The Fresh Wave International Short Film Festival is often considered to be the cradle of new talent in Hong Kong’s film industry.
The latest examples would be Frank Hui, Jevons Au and Vicky Wong. The three former Fresh Wavers were appointed by veteran filmmakers Johnnie To and Yau Nai-hoi to direct Trivisa — a well-received local crime drama which has won nominations for best film and best direction during the 36th Hong Kong Film Awards.
Entering its eleventh year, the festival’s upcoming annual event will be kick-started by “Heart Attack” — a romantic drama film directed by Nawapol Thamrongrattanarit from Thailand.
The story is centered on Yoon, a 30-year-old freelance designer who ends up with rashes after working five whole consecutive days nonstop, which then leads him to an encounter with Imm, a charming public hospital doctor.
In order not to disappoint the female doctor during monthly medical meetings, Yoon does his best to follow every piece of advice from Imm even as the designer’s career is on a grand slide.
Thamrongrattanarit first made his name in the romantic comedy genre with his screenwriting debut, “Bangkok Traffic Love Story”, nine years ago.
“Heart Attack” featured only three sets and over 60 percent of it was narrated by voice-over monologues. Its success would largely depend on the tension created by the screenplay.
As for local productions, there are a few notable films based on political themes.
“Almost Home” is a story of Ah-man, a stubborn university student who has left home after a heated argument during the Umbrella Movement, and is living a simple life in the countryside as a farmer.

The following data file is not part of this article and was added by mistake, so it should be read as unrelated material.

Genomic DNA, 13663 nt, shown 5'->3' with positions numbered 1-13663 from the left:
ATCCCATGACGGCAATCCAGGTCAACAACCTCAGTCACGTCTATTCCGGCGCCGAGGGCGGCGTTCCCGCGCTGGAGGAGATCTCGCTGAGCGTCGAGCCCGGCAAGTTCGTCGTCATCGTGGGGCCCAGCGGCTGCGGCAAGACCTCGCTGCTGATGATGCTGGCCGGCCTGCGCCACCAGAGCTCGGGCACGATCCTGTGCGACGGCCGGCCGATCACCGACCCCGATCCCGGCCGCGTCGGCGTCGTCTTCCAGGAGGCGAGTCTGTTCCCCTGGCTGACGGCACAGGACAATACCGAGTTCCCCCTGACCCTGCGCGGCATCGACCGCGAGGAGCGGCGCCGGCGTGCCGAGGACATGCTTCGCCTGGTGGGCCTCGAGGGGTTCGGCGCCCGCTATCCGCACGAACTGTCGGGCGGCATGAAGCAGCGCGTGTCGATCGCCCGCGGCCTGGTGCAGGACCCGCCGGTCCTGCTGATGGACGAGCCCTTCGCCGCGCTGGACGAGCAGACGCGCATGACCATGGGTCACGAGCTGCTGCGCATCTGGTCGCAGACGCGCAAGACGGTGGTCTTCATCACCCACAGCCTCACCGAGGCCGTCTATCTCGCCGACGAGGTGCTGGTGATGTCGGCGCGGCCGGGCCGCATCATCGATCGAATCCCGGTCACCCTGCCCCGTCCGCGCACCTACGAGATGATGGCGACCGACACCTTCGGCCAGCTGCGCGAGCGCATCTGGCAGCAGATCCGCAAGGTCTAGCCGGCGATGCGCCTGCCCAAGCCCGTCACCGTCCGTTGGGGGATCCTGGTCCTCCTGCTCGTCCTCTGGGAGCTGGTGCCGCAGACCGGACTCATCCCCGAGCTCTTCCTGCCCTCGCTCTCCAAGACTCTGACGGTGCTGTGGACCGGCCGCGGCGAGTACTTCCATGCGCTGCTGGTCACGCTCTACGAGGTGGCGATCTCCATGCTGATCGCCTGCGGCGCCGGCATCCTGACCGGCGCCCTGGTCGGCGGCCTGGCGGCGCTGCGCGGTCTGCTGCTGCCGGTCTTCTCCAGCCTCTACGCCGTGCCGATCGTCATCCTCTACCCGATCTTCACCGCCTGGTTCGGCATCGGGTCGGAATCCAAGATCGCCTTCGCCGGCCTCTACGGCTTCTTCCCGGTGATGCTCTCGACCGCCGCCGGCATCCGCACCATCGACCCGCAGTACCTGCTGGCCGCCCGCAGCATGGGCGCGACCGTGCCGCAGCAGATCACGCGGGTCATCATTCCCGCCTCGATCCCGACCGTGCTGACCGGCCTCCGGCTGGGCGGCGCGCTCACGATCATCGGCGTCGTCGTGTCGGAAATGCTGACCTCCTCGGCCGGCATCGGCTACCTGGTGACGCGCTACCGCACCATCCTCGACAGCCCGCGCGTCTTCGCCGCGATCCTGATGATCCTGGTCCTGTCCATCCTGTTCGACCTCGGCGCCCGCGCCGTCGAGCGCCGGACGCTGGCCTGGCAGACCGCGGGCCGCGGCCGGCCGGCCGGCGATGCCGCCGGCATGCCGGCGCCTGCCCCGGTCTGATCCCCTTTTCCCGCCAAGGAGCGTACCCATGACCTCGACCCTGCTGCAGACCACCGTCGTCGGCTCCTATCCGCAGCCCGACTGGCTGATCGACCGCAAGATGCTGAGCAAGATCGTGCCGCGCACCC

“Victoria and Wilhelm Tell” provides a visual interpretation of Hong Kong had there been no transfer of sovereignty in 1997.
The protagonist, Lap Yan, grew up in a politically-diverse family, of which his father is a believer of Sun Yat-sen’s The Three Principles of the People while his mother adheres to Mao’s philosophy.
Yan’s mother leaves home on July 1, 1997, thanks to fundamental differences in the family. Later, during the SARS outbreak in 2003, Yan — who is a secondary school student — is forced to stay at home and become unaware of the changes in the outside world.
“Even Ants Strive for Survival”, another film set to be showcased during the upcoming festival, is partly a political satire and a Kafkaesque nightmare for future in which every citizen is no longer recognized by name but by a set of numerical codes.
Ma Yi, a carefree person, is arrested one day for some perceived crime. He is interrogated and threatened by the police, who ask him to plead guilty, in Mandarin — which is the only official language.
Though most films come with a limited budget, quite a number of renowned artists have featured in the productions showcased in the Hong Kong festival. In “Liu Yang He”, the character of Kah-kah was played by well-known actress Rain Lau.
In the film, Kah-kah is a sex worker who had been permanently injured in an industrial accident during Cultural Revolution. When Kah-kah meets an amputated client who is played by Ko Hon-man, they feel sympathy for each other and turn this sympathy into a possibility of love.
Another notable film during the festival will be “Life on the Line”, in which Nim Cheung, who is portrayed by Joman Chiang, is a senior counselor of the Suicide Prevention Hotline and is haunted by the death of her beloved daughter who attempted suicide due to relationship troubles.
The mother falls into a dilemma as to whether she should pursue vengeance or give redemption when a suicidal young man who is responsible for her daughter’s death seeks her assistance over the hotline.
The 11th Fresh Wave International Short Film Festival will be held from March 13 to April 1. During the event, 72 local and overseas short films will be screened at Broadway Cinematheque in Yau Ma Tei and Palace IFC in Central.
This article appeared in the Hong Kong Economic Journal on Feb. 24.
Translation by Darlie Yiu
[Chinese version 中文版]
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